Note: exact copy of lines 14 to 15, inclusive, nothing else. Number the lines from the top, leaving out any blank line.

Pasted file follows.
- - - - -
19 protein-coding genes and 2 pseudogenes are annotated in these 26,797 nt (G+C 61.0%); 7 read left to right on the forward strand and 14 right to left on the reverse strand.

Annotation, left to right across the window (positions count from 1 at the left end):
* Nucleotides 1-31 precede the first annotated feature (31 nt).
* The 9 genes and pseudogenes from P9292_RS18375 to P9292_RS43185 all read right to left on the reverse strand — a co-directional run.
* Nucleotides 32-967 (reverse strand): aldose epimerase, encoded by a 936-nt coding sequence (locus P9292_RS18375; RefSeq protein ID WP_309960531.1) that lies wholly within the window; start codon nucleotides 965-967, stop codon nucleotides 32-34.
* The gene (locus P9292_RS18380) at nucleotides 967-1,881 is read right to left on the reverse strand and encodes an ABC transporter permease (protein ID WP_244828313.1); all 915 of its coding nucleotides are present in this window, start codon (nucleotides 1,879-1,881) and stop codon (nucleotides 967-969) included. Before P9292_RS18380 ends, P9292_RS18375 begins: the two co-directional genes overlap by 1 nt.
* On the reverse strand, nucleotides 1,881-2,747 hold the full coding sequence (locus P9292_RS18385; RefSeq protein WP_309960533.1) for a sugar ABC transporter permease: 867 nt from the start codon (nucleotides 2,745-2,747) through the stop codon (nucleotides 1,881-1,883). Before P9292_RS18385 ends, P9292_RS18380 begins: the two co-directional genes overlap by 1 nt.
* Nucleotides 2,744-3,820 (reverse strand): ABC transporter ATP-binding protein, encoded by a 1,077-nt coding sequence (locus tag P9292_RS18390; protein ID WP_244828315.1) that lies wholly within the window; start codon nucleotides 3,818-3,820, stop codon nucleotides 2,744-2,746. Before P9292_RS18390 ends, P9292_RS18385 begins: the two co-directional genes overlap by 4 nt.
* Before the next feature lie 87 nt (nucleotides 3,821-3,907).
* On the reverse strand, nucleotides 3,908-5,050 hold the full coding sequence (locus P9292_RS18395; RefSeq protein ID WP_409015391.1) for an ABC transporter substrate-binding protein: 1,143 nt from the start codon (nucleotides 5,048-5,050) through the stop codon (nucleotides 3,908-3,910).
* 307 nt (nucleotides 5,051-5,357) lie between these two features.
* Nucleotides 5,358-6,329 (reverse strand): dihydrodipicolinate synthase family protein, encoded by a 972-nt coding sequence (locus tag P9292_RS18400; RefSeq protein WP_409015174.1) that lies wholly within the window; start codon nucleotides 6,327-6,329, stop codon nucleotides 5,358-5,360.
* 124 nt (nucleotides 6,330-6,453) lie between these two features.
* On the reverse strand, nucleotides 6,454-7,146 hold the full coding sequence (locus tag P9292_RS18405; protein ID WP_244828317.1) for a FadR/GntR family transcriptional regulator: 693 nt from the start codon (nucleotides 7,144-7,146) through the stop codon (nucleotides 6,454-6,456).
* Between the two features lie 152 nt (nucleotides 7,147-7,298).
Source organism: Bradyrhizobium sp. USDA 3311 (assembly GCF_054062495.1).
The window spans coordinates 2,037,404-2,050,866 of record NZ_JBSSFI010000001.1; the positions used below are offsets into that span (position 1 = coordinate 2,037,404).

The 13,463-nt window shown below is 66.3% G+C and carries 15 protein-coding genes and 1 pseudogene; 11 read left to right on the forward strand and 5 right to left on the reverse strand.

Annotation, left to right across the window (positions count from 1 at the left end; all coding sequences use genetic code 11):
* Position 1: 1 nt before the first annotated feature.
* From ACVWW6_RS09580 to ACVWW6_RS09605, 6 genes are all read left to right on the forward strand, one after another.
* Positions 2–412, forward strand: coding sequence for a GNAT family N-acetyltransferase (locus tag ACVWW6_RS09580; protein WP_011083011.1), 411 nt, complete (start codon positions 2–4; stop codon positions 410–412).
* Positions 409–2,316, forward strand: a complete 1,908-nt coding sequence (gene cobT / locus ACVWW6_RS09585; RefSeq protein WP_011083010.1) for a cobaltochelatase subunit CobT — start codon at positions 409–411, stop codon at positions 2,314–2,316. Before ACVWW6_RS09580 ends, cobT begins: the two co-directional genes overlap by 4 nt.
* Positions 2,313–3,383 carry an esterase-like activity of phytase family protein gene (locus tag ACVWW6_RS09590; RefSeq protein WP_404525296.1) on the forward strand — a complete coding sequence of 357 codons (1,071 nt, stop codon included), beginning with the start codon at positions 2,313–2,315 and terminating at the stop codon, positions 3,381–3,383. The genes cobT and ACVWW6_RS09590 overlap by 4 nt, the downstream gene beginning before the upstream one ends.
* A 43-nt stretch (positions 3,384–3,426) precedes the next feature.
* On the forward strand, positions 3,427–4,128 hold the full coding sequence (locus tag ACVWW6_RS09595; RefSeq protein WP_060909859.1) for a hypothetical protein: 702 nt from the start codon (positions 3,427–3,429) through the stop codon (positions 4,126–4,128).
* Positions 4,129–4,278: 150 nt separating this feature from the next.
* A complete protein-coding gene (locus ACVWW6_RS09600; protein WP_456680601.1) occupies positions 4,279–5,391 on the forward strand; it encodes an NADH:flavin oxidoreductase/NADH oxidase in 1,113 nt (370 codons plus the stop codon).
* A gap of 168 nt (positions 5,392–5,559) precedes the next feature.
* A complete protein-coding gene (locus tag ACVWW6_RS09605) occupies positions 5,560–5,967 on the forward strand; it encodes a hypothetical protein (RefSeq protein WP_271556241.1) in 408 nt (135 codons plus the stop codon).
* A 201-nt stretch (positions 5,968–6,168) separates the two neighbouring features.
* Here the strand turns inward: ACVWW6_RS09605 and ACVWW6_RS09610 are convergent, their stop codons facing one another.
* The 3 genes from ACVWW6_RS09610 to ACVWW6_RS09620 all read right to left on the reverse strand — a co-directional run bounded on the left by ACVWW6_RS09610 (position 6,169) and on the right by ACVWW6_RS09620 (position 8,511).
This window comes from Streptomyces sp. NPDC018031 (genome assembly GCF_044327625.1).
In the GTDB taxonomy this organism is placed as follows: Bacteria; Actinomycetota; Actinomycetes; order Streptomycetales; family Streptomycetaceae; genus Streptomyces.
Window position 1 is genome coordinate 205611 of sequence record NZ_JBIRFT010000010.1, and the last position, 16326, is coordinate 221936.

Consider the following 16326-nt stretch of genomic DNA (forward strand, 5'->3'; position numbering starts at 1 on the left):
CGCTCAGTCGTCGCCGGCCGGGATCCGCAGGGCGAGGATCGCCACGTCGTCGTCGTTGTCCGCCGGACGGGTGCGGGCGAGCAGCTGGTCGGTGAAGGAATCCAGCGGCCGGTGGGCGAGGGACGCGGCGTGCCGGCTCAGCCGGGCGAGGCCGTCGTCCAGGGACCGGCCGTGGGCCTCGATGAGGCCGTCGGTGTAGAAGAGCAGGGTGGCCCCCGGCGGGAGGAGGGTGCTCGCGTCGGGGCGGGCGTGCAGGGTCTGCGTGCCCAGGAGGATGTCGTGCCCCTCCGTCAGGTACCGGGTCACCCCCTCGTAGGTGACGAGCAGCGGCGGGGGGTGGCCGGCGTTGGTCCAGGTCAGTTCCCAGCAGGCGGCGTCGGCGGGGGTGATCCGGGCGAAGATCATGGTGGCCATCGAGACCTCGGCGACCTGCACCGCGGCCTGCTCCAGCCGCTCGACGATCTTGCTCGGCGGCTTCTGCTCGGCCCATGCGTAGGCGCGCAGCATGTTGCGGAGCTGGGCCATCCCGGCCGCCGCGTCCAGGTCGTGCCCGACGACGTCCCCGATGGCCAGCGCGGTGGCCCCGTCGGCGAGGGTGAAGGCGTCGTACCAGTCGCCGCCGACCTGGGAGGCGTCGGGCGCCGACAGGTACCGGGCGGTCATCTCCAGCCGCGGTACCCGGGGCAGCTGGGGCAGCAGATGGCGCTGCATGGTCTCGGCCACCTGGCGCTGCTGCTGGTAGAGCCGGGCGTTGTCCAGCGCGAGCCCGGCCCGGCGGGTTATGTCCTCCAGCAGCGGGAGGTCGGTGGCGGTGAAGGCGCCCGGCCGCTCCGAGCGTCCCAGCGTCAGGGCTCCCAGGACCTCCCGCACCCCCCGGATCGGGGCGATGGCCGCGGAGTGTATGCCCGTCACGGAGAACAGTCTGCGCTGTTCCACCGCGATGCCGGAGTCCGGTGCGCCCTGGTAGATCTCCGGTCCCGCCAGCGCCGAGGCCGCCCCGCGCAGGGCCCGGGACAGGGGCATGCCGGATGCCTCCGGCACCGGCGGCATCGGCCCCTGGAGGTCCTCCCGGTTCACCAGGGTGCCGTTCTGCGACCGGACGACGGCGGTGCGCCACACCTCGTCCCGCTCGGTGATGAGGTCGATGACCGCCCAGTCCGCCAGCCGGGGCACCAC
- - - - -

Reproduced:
* On the reverse strand, nucleotides 6,454-7,146 hold the full coding sequence (locus tag P9292_RS18405; protein ID WP_244828317.1) for a FadR/GntR family transcriptional regulator: 693 nt from the start codon (nucleotides 7,144-7,146) through the stop codon (nucleotides 6,454-6,456).
* Between the two features lie 152 nt (nucleotides 7,147-7,298).